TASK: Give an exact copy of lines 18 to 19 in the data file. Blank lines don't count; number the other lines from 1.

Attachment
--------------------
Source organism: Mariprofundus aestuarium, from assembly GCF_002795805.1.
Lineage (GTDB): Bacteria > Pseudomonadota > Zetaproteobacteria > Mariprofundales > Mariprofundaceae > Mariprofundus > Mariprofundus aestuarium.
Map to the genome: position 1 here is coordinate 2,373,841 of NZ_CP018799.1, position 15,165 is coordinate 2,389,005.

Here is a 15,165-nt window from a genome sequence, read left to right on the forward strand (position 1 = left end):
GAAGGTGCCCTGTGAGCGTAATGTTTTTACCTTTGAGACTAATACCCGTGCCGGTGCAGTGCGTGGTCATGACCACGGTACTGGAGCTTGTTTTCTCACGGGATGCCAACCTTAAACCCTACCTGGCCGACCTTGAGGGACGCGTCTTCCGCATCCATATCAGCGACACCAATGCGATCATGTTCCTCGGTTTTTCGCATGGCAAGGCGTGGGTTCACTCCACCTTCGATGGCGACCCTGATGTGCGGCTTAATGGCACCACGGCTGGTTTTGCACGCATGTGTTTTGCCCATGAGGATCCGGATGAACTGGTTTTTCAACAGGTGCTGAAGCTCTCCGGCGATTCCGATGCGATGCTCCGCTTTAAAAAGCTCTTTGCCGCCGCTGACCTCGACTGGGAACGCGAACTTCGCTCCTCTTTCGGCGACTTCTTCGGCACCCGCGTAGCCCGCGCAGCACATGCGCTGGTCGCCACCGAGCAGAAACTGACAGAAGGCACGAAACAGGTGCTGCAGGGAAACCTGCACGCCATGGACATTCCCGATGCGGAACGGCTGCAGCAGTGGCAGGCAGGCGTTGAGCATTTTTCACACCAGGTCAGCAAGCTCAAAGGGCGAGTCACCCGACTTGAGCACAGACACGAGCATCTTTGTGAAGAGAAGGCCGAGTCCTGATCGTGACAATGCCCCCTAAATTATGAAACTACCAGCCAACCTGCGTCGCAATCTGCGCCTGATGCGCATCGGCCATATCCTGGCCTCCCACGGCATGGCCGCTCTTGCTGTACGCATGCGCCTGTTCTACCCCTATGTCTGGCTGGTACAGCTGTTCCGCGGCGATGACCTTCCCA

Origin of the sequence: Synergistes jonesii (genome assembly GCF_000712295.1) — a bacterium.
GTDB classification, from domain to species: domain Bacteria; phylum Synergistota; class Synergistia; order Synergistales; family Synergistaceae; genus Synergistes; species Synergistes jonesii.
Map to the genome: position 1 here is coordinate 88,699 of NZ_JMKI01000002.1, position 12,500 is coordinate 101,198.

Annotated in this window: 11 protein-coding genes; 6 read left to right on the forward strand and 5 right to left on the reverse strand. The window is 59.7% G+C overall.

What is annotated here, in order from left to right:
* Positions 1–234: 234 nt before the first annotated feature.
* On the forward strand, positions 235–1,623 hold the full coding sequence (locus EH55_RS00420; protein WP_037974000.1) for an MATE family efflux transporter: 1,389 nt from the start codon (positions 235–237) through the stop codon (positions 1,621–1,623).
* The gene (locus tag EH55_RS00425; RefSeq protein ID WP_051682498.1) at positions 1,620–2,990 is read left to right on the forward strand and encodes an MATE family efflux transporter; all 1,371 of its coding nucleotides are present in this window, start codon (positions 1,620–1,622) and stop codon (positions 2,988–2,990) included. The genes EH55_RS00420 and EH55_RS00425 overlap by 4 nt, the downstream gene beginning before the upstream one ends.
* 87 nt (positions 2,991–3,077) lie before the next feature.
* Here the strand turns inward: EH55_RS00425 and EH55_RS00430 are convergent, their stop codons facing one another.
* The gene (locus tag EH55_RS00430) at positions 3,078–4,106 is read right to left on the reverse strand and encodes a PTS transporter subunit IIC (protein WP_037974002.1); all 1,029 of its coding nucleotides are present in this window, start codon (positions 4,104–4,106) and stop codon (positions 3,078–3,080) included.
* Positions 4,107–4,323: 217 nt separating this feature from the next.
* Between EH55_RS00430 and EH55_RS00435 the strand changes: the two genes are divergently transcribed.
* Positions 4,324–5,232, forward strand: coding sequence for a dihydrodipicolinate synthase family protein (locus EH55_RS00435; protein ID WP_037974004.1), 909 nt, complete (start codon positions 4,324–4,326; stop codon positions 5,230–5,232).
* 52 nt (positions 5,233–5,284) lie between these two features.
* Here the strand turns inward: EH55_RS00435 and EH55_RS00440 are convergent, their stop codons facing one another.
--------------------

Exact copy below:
* Between EH55_RS00430 and EH55_RS00435 the strand changes: the two genes are divergently transcribed.
* Positions 4,324–5,232, forward strand: coding sequence for a dihydrodipicolinate synthase family protein (locus EH55_RS00435; protein ID WP_037974004.1), 909 nt, complete (start codon positions 4,324–4,326; stop codon positions 5,230–5,232).